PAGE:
Why, yes! Believe it or not, you were made to make babies.
Surprise! You don’t just want to have a baby—you were made to have a baby. The physical difference between boys and girls runs much deeper than the usual penis/vagina explanation. The way in which moms and dads are put together shows that women naturally adjust to their maternal, care-giving position. So as your nimble little mommy fingers click around on pnmag.com, you can rest assured, you’re biologically programmed to be a fabulous mom.
Don’t believe everything you hear, because in fact, size doesn’t matter. Although men’s brains are about 10 percent larger than women’s, the compact brain of a female is loaded with more nerve cells. This, combined with a thicker corpus callosum, means women are able to transfer data between their left and right brain more quickly than men.
These statistics have nothing to do with intelligence, but the cranial differences between the two sexes are substantial. Men are usually left-brained, which means they have a tendency to approach things in a logical and analytical manner. This is why males generally have a very “black and white” approach towards puzzles, problem solving and relationships. On the other hand, women use both sides of their brain more evenly, resulting in a creative, intuitive and nurturing individual who is able to make sense of those little “gray” areas in life.
The holistic, caring nature of females gives them a natural edge for taking on the role of caretaker. Women are able to comprehend a wider range of emotions than most men, making them better at understanding the tears of a fussy baby, or making even the most frightful boo-boo disappear.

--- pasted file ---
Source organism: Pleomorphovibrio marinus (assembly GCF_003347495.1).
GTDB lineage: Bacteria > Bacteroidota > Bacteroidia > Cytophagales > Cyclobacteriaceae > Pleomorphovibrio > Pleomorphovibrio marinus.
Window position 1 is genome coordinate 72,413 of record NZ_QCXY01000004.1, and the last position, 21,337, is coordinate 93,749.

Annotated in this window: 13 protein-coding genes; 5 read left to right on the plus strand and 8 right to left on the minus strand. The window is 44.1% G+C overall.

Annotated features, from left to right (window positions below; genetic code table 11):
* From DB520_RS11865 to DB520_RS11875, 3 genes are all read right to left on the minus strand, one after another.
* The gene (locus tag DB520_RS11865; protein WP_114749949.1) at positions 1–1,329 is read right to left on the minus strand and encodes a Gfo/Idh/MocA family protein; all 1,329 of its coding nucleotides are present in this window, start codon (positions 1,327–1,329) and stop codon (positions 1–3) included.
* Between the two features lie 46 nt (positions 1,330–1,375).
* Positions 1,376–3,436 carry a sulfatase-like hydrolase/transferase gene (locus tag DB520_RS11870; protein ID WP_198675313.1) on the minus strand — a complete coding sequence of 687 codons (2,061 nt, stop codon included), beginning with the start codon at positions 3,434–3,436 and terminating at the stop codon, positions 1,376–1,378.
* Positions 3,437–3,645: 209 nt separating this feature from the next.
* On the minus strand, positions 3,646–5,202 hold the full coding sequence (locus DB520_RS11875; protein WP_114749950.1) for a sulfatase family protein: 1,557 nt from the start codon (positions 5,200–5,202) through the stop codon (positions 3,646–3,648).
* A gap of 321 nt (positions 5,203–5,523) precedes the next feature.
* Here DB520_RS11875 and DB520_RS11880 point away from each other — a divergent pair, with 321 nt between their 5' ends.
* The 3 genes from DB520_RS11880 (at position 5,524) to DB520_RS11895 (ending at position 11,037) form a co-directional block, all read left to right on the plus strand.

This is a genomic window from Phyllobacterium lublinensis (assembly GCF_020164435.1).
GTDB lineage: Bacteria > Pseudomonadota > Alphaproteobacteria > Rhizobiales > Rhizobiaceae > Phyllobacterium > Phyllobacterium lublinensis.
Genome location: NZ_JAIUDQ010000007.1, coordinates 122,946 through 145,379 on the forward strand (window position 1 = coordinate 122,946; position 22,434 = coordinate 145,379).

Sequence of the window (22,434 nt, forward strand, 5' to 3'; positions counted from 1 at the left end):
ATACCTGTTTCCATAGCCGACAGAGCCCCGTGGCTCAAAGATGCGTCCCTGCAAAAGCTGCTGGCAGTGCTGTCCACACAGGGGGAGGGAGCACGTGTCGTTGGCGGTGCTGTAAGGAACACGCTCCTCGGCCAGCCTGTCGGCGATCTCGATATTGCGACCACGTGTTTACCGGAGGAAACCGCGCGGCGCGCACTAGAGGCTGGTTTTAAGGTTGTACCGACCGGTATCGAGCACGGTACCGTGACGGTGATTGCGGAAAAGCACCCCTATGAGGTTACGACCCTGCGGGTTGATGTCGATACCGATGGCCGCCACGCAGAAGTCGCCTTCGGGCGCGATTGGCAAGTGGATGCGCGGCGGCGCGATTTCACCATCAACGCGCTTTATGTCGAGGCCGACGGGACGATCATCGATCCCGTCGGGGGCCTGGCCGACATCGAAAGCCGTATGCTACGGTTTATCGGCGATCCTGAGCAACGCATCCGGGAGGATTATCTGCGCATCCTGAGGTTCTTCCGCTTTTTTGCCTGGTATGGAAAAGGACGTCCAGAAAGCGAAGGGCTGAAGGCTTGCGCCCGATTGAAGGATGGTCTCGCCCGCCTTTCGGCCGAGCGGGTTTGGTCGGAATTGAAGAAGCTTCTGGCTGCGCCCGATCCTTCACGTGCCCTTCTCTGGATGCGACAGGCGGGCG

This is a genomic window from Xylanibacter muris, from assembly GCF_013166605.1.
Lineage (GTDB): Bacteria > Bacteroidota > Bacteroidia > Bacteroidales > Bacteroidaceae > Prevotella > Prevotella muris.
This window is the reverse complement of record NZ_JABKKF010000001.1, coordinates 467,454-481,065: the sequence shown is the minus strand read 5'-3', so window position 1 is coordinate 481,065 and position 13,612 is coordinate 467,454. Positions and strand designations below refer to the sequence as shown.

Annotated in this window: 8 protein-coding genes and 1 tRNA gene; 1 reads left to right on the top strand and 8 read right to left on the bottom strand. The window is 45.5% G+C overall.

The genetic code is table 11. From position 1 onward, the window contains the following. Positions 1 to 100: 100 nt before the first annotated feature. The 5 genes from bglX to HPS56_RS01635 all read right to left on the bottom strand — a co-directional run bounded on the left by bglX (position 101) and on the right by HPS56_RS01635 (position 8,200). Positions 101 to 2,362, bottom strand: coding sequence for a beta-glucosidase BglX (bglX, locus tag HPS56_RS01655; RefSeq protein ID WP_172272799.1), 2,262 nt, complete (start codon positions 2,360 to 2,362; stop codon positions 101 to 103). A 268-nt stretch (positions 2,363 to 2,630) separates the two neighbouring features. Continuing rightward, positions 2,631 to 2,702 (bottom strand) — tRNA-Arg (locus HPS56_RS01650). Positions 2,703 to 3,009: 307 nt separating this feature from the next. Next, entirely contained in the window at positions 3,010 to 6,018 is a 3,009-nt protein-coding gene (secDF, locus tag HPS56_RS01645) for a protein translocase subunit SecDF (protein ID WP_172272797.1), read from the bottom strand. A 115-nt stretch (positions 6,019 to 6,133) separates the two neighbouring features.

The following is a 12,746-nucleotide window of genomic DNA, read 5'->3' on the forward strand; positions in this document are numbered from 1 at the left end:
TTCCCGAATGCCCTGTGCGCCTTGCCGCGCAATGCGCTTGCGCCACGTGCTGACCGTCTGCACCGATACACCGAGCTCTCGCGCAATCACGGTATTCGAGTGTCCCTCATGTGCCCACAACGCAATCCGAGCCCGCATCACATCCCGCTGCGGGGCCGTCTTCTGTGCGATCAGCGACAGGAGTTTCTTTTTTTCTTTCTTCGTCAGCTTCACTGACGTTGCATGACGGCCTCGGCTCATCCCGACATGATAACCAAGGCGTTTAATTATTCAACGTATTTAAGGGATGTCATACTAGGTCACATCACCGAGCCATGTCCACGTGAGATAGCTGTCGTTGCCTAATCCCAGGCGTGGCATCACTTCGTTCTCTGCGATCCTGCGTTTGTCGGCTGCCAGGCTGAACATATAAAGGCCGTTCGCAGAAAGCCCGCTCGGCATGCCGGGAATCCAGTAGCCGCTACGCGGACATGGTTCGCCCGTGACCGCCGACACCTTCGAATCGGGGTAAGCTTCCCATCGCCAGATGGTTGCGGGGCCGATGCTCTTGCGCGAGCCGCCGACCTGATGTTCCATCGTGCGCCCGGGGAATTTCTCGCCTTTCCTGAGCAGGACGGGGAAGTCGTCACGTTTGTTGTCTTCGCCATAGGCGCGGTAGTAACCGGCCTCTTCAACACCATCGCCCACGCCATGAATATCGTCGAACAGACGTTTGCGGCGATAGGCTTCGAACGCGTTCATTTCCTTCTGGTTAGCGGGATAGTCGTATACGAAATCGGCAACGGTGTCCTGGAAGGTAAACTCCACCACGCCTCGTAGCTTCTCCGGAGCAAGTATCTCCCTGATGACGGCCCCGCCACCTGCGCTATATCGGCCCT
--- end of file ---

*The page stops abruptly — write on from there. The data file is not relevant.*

Remember the movie Junior, where Arnold Schwarzenegger was expecting a baby? As much as we’d like to see the “Governator” pave the way for male incubators everywhere, this situation is totally unrealistic. As fate would have it, the second his belly popped he would have promptly fallen over, physically unable to uphold a bulging baby bump. Women’s spines are adapted to curve when pregnant—that way they don’t fall forward with the excess frontal-weight.
Our bone differences don’t stop there, either. Men have longer limbs and thicker bones, while women have smaller teeth and phalanges and narrow rib cages. Also, women have a flatter, rounder and proportionately larger pelvis than men. Essentially, women’s wide hips are what make childbirth possible, allowing the baby’s head to pass safely through the birth canal.
While men and women both produce the hormones estrogen and testosterone, the levels of each vary greatly between the sexes. Women produce approximately 10 times more estrogen than their male partners. At puberty, the production of estrogen increases, resulting in the growth of breasts and an increase of body fat in the tummy and hip area (both of which are crucial for birthing and caring for an infant). Men, on the other hand, have much more testosterone flooding their bodies, and with the onset of puberty they experience increased height and muscle mass.
While these hormonal shifts cause men to be more muscular and stronger than women, females tend to outperform men in endurance tests. Meaning your man may be able to lift more than you, but when it comes to swaddling a baby for hours he’s no match for mom.